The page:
Back when I worked in the film business as a location audio recordist, I always had difficulty finding a place to stand among the lighting stands. The lighting guys got to the shoot location earlier than the sound crew (me), so the prime real estate for microphone-boom-pole placement was usually gone. But I said “if you don’t want audio on this shoot, I’m OK with that”. The lighting-stand forest would then part somewhere, and in ceding me a place to stand with my mic boom, the almighty Lighting Director made it clear that this was a begrudged little plot of studio floor I was being given.
A few years later, after the same Lighting Director had accepted my right to be at the shoot and to occupy space, he said something that stayed with me (my own version follows). This was at a time in video production that digital effects had become affordable – if you call a half-million-dollar box affordable – and people were afraid their jobs would go away as these magic digital boxes appeared.
But the LD (Lighting Demi-god) – Dave P. – said gruffly “shoot hey, there’ll always be light”. This was after he had given me the Mole-Richardson history-of-lights tour (“this here Mini-Mole Inkie was designed in 1936” or some such). His point made a bunch of sense – some things will always depend on physics, like the continuing need for light. We don’t use film much anymore, and though a lot of movies are now mostly digital effects, light is still a requirement when recording images of humans. Real humans, anyway.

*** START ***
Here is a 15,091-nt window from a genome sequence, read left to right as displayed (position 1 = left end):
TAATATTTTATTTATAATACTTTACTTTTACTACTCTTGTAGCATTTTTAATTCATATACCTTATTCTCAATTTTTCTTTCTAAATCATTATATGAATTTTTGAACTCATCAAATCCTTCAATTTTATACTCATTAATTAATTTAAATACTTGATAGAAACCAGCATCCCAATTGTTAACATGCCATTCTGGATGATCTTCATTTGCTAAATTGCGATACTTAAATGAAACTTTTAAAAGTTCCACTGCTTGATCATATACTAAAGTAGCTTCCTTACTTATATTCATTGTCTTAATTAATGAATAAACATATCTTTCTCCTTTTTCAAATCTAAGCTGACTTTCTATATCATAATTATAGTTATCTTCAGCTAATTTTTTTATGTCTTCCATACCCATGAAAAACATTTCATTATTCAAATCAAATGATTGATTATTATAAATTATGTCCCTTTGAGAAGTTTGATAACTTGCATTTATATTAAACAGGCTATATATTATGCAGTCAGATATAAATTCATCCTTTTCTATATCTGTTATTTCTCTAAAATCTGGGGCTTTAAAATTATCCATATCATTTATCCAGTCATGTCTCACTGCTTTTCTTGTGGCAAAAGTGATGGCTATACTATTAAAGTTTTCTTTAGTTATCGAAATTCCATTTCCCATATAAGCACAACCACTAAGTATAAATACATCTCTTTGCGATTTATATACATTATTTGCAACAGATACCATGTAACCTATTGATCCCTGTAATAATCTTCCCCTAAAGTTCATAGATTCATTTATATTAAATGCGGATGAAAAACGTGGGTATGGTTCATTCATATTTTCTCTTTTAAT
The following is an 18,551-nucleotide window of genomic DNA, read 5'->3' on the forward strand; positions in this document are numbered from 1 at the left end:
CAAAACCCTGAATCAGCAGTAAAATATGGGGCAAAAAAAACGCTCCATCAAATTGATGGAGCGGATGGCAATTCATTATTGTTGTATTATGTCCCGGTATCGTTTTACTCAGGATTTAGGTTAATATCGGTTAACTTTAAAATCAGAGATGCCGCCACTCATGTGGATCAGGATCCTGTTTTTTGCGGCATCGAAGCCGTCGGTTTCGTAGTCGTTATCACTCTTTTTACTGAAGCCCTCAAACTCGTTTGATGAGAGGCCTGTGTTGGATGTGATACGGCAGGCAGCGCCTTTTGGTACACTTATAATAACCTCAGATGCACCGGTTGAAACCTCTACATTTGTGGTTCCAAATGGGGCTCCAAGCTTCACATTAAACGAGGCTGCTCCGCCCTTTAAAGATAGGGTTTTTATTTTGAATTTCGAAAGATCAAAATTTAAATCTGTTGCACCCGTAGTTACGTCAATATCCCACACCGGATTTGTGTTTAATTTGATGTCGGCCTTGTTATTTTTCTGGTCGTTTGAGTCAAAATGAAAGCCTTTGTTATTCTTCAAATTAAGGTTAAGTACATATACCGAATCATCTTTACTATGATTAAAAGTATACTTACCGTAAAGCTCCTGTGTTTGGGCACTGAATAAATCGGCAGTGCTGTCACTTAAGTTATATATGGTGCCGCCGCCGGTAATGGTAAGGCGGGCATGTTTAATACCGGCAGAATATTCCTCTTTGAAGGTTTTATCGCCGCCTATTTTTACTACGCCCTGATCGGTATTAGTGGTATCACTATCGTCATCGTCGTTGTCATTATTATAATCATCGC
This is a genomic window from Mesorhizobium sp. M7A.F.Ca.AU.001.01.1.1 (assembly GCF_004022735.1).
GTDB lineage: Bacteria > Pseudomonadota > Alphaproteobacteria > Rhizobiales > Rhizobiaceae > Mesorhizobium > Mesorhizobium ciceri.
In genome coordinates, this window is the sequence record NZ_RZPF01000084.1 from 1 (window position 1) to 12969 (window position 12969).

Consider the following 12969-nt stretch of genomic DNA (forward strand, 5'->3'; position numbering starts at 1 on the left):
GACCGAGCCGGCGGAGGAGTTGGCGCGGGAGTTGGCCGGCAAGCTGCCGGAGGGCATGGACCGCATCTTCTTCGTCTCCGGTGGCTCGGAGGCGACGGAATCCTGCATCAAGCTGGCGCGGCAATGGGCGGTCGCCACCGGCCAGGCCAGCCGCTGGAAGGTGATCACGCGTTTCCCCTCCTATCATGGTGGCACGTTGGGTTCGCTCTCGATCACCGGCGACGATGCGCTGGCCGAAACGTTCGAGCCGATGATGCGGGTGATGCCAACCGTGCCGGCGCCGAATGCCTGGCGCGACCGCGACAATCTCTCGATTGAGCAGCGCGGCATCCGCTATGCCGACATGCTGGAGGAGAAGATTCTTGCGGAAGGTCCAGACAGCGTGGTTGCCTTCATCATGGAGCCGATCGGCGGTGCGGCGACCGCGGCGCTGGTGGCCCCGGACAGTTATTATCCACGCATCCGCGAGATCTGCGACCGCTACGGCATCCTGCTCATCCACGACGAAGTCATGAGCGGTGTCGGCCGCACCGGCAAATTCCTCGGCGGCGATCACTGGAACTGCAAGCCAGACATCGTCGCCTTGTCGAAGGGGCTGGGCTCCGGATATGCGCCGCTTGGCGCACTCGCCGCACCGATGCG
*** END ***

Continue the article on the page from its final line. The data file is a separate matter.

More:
My version of “there’ll always be light”? There will always be a need for good-sounding acoustical spaces. “There’ll always be acoustics” – I like it, and it’s true. Our hearing system wants to make sense of the world and to make sure we’re safe, so our ears are always attuned to our environment. Humans prefer rooms in which it’s easy to hear what’s going on, whether music, speech, or potential danger.
There’ll always be acoustics, regardless of digital this or that, regardless of whether you believe (mistakenly) that a digital program will “fix your room”. The laws of physics have NOT changed, and the effect of a room on sound will always remain. So fix the room – then, if you still feel the need, use a digital box to alter the signal fed to the speakers. If it makes you happier, go on with yerself. Just know that the room is always there – fixed or not, and fixed always sounds better.
There’ll always be acoustics, so get the acoustics right. It’s not difficult, really – watch our video “An Acoustic Primer”. It’s easier to fix your room than you might think – and there’ll always be Acoustic Geometry to help.